by USA Today’s Donovan Slack
March 13, 2017
Concerned by the shortage of government experience and early missteps by Trump administration officials —including President Trump — a group of lawyers is launching a watchdog organization that will seek to track the administration’s ethics and expose potential conflicts, fraud or other wrongdoing.
The organization, “American Oversight,” which says it is nonpartisan despite some of its founders having deep ties to Democrats, will focus on prying loose documents through public records requests and lawsuits under the Freedom of Information Act. Regardless of what they uncover, such efforts could haunt the administration much the way similar actions by conservative group Judicial Watch produced emails from the State Department that dogged Hillary Clinton’s presidential campaign.
“We were very troubled to see in the wake of the election all the red flags going up about how this executive branch was going to be run, and how Congress was reacting, which was essentially to put its head in the sand or only act when really forced to do so over egregious matters,” said, Austin Evers, a State Department lawyer under Obama and now executive director of American Oversight.
“So we’re going to be using the tools available to citizens to extract information about corruption, about how money’s being misspent, about how rules aren’t being followed and publicize it so at minimum, voters can hold their government accountable.”
There are numerous watchdog groups in Washington, but many are focused on Congress and the White House. American Oversight plans to target federal agencies, including the departments of Housing and Urban Development and Education, both of which are led by secretaries without governing experience. HUD Secretary Ben Carson is a former neurosurgeon, while Education Secretary Betsy DeVos was a philanthropist and school-choice advocate.
According to Evers and Melanie Sloan, a senior adviser to the group, they will delve well below the cabinet level down into the thousands of mid- and lower level appointees and employees. One of their most pressing concerns as they launch is the preservation of records.
Evers is sending letters Monday to Attorney General Jeff Sessions and the chief archivist at the National Archives and Records Administration, David Ferriero, asking them to investigate recent reports that administration officials and career government employees are using encrypted apps and other methods to conduct official business that violate the Presidential Records and Federal Records acts.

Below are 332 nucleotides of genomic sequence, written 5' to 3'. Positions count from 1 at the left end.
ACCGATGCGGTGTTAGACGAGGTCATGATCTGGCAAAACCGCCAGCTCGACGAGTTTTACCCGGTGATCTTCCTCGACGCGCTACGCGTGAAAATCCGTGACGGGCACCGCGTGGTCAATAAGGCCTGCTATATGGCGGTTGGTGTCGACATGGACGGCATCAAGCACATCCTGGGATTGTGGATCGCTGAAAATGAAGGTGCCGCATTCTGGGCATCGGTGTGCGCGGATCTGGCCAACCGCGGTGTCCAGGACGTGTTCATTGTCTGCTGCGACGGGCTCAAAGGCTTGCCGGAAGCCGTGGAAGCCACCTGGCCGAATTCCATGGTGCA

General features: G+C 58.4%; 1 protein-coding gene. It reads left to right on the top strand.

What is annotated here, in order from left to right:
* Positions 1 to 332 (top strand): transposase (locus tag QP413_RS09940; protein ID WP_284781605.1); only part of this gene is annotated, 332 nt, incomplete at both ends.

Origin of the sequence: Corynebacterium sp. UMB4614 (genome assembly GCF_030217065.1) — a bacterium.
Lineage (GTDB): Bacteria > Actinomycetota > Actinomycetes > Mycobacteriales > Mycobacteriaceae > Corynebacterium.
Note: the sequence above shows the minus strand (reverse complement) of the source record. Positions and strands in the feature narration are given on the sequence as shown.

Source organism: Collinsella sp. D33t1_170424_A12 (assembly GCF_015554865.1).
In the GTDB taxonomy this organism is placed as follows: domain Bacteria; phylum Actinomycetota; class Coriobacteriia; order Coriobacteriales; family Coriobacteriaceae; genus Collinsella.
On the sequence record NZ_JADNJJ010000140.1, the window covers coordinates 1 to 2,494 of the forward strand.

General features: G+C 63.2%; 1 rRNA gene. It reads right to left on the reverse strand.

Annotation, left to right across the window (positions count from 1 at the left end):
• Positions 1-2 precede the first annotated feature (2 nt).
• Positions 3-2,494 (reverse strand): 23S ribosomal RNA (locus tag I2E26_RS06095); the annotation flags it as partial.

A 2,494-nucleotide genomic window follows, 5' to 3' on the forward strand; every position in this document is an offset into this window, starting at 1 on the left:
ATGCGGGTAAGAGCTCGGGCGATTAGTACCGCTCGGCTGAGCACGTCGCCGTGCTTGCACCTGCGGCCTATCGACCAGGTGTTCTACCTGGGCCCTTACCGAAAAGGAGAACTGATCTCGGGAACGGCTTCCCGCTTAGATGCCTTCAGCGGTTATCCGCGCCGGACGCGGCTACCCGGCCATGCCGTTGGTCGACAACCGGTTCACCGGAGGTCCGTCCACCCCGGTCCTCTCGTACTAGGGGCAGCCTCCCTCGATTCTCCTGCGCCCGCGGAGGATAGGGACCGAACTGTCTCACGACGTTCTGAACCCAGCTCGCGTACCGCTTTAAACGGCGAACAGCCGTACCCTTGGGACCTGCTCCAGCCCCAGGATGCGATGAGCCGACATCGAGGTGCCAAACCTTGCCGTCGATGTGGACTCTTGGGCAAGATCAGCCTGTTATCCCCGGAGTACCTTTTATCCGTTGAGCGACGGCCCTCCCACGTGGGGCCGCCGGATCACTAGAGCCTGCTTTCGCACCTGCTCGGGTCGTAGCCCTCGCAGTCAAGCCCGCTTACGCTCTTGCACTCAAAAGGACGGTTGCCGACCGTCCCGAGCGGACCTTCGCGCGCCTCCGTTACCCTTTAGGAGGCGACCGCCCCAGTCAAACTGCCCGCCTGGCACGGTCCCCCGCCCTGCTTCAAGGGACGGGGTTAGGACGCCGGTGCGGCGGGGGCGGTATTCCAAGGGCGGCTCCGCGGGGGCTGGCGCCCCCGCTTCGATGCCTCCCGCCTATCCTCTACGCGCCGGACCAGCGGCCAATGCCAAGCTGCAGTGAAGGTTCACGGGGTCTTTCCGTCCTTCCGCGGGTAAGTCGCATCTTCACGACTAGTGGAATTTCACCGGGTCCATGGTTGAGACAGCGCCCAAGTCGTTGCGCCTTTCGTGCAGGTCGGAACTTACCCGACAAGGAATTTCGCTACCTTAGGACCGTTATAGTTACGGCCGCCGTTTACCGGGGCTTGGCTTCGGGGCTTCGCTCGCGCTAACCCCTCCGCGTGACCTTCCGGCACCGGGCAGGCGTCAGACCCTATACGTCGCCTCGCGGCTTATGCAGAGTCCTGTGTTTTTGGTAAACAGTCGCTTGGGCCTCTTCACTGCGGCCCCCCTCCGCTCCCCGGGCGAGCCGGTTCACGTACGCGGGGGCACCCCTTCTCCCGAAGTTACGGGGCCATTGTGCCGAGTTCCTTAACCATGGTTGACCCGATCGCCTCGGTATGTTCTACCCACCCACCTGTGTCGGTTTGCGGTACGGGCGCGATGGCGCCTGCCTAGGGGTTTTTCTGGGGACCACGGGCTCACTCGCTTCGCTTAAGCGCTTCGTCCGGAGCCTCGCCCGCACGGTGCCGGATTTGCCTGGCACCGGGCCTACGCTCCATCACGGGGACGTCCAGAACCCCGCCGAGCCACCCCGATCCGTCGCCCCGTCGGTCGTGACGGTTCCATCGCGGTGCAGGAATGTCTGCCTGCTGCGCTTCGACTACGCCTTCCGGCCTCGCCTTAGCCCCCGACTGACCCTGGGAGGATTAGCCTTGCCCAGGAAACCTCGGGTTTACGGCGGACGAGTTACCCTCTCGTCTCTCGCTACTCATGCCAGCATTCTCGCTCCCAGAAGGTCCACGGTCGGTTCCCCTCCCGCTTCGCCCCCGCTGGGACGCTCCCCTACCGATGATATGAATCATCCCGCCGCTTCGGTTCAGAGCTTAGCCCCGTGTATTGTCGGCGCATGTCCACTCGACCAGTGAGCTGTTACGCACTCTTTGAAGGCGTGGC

“Instead of waiting months or years to remedy this problem, NARA should act today to ensure that problems are curtailed as soon as possible,” Evers wrote in a letter to Ferriero. “We call on you to investigate potential violations of law occurring across the executive branch, to ensure that all records reflecting official government business are properly preserved and to report your findings to Congress so that the public can have confidence that the administration is not shirking accountability by hiding its records.”
The organization timed its launch to kick off Sunshine Week, an annual national effort to highlight the importance of access to public information. The group has only a handful of lawyers on board at this point, but is still staffing up. It does have a web site set to go live Monday with a portal for people to report waste, fraud or corruption, americanoversight.org. The group is organized as a 501c3 nonprofit and doesn’t plan to disclose its funding sources.
“We don’t discuss our donors,” Sloan said.
She previously was founding executive director of the left-leaning watchdog Citizens for Responsibility and Ethics in Washington, or CREW, and Evers was a senior counsel at State during the height of the Clinton email scandal. But they insist American Oversight will not be partisan in its watchdog efforts.
“This is a down-the-middle, nonpartisan group,” Evers said. “We’re not looking to score points for anybody.”
Sloan noted that during her tenure at CREW, she was vocal in her criticism of Democrats as well as Republicans. CREW forwarded a tip to the FBI that helped lead to still-pending federal corruption charges against Sen. Bob Menendez, D- N.J., who has pleaded not guilty.
Sloan and Evers said they plan to post online records requests and any documents they receive, regardless of what they reveal.
“It will speak for itself,” Sloan said. “So on this question about whether somebody’s funding some part of it, people will be able to make their own determinations based on the material that’s there.” [READ MORE]